After success at home, game companies set their sights overseas
Game developer FunPlus has chalked up many pluses in its 10 years of business. It has attracted 100 million players from more than 200 countries and regions, and topped international charts.
In June, FunPlus occupied the No. 1 spot among all Chinese game publishers in terms of revenue from outside of China, beating out giant competitors like Tencent and NetEase, according to research firm App Annie.
“More and more first-class Chinese game works are going abroad,” Pu Guannan, vice president of FunPlus, told a forum last week at ChinaJoy, Asia’s biggest game fair, which closed on Monday in Shanghai. “Games have become a cultural carrier across different nations and languages.”
The booming Chinese game export industry is now fueled by complete ecosystems that include translation and content review services. Government officials support the industry, viewing it as a catalyst for the digital economy during the trying times of the global coronavirus pandemic.
In the first half, overseas revenue of Chinese game firms reached US$7.59 billion, chalking up 36 percent growth from a year earlier as a four-year record-high growth. The top three major overseas markets are the United States, Japan and South Korea, according to a report from the China AudioVideo and Digital Publishing Association.
Chinese game firms took 11 positions in App Annie’s list of the world’s top 52 game publishers. The list includes FunPlus, Tencent, NetEase, Baidu, Lilith and IGG.
The booming overseas markets give Chinese game firms untold opportunities, especially lower-key firms like FunPlus and Lilith, which ranked No. 2 in June in the App Annie list.
Tencent and NetEase have dominated the domestic market, leaving limited market space for smaller game firms, analysts said. But that hasn’t stopped FunPlus.
The firm has more than 100 million players, with titles like “King of Avalon,” “Guns of Glory” and “State of Survival” in 23 languages. It has also established an eSports joint venture called FunEase with NetEase to organize online events overseas.
FunPlus has strived to become a truly global entertainment company from the start. It has relied on high-quality games and a distinctive artistic style, which have caught on, especially in Europe and America.
The company has more than 1,000 employees in 20 countries, with studios in cities including Beijing, Shanghai, San Francisco, Tokyo, Stockholm, Moscow and Barcelona.
Tencent is predicting there will be 3 billion game users globally in the near future. Games involving Chinese legends, poems and history have been gaining popularity across the world, using the latest gaming technologies, Wang Bo, vice president of Tencent, told the ChinaJoy forum.
The rise of Chinese game expansion overseas has been a boon to companies providing specialized services for publishers.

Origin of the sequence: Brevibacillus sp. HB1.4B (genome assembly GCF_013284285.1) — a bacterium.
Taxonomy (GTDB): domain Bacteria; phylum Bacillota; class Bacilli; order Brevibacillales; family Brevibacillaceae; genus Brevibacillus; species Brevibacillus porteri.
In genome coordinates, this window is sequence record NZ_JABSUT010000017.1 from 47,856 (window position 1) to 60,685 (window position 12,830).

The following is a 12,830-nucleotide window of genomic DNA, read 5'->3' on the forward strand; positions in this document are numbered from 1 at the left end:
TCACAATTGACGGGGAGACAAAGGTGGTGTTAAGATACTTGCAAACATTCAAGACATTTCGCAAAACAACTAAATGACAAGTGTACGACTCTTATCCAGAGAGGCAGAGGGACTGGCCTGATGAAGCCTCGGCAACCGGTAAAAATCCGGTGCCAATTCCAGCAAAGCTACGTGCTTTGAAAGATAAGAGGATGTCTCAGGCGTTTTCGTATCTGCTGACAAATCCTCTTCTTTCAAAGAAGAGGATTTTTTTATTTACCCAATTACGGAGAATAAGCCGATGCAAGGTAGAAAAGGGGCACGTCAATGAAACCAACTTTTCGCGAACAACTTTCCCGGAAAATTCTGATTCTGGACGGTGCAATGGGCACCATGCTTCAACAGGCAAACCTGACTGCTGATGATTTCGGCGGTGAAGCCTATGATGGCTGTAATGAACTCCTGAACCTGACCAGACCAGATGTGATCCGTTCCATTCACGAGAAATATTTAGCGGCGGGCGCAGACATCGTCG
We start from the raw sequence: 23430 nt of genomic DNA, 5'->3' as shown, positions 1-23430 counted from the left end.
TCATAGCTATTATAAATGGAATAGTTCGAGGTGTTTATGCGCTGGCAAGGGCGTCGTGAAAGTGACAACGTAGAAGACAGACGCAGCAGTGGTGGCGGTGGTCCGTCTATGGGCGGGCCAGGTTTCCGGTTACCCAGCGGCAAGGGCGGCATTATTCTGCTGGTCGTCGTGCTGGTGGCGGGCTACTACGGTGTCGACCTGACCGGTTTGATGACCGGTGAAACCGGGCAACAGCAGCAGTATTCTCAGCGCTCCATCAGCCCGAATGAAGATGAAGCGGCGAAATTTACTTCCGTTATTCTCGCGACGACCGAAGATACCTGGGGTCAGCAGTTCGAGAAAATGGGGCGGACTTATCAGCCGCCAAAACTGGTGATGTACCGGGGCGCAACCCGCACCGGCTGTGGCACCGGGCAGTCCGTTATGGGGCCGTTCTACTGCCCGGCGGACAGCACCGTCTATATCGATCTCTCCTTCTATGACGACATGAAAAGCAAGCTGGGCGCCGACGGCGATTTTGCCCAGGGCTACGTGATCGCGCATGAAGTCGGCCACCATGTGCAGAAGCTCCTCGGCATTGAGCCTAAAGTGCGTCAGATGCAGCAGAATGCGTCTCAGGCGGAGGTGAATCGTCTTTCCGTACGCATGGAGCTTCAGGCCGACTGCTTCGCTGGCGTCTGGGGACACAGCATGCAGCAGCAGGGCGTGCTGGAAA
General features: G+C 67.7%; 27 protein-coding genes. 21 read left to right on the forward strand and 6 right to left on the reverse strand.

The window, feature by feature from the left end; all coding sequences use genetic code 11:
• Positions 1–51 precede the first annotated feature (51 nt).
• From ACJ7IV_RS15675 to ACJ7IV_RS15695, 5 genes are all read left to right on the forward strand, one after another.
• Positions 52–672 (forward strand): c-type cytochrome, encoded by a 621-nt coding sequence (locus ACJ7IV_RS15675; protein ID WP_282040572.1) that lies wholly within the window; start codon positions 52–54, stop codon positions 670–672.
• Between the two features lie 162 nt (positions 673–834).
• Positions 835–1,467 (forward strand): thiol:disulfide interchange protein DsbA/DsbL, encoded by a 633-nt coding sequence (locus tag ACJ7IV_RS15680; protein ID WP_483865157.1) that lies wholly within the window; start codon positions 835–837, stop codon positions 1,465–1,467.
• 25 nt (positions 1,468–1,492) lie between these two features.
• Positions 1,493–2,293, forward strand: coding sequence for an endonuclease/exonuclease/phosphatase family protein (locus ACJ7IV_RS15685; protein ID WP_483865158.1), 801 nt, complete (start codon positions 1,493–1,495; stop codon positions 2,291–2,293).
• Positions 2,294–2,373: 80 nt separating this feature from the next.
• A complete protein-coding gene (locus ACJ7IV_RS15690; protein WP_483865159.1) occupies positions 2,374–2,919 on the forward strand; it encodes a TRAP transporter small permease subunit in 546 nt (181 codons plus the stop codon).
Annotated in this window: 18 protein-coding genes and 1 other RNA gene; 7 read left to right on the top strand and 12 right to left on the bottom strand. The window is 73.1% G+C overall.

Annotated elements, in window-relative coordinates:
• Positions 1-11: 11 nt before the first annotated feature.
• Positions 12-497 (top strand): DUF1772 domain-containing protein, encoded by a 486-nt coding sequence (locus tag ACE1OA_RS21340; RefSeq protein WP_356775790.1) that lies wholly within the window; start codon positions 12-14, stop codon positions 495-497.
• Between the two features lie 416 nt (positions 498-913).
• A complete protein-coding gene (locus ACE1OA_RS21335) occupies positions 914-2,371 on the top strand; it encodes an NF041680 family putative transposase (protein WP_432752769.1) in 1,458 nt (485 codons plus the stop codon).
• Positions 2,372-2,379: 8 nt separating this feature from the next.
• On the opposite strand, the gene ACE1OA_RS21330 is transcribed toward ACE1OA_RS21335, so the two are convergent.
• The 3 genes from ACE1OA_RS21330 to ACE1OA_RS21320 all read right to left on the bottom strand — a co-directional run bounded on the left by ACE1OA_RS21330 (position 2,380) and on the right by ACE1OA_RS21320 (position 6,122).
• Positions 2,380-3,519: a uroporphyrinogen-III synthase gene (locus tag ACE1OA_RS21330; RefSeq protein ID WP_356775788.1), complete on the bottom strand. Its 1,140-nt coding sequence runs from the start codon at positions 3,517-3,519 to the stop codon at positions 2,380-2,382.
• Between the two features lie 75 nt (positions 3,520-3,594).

Startup LiveData, for example, offers game firms translation and content review. The services, which cover about 10 million active global users every day, are developed by about 60 engineers at the company, with a core team from Google, Facebook and Tencent.
The company’s in-game translation engine supports 23 languages, covering all the specialized terms used among players. With artificial intelligence technology, the translation service can identify shorthand jargon like “ttyl” (talk to you later) and “brb” (be right back) and translate them in target languages in real time.
LiveData’s revenue may surge 100 percent this year, with more Chinese game firms going abroad, Du Xiaoxiang, its chief executive officer, told Shanghai Daily.
Another service provider, Sino-MeetSocial Group, launched MagiHive packages for game, mobile application and e-commerce firms seeking overseas expansion.
The new services include creation, marketing, data analysis, design, game engines and 3D videos, which can be customized to suit a customer’s needs. Sino-MeetSocial now has over 100 clients, including Tencent, NetEase and Lilith, with 4 million creations for overseas marketing.
During ChinaJoy, the company held forums related to Japan and the Middle East — two markets with great potential for Chinese publishers.
Games from Shanghai are among those gaining the most international recognition. The city government is initiating new measures to support the overseas expansion of local game firms, Wang Yayuan, deputy director of the Publicity Department of the CPC Shanghai Committee, said at the fair.
It has newly launched a project called “Qian Fan” or the “Sailing Abroad Initiative,” with 40 measures related to export guarantees, copyright services, strategy research and trading channels.
Meanwhile, a new hub, called the National Foreign Cultural Trade Base (Shanghai) North Hongqiao Innovation Center, made its debut during ChinaJoy. It provides game firms with various services covering exports, intellectual property rights, communication and content review.
The center, which will serve the Yangtze River Delta region, is located in Jiading District, where more than 3,000 game firms account for 10 percent of China’s national game production.
The final of the League of Legends World Championship, a globally popular eSports competition, will be held in Shanghai this year and next, officials announced during ChinaJoy.
The decision, which comes despite the challenges posed by the coronavirus pandemic, is part of Shanghai’s strategy to establish itself as an “international eSports capital.” The city is supporting the eSports industry by sanctioning top events and setting up eSports majors in colleges.
FunPlus, with several hundred people already working in Shanghai, said it plans to expand its presence in the city, citing the government support policies and beneficial business environment.
Domestic game market expansion, especially in Shanghai, is a key strategy for FunPlus now, Pu said.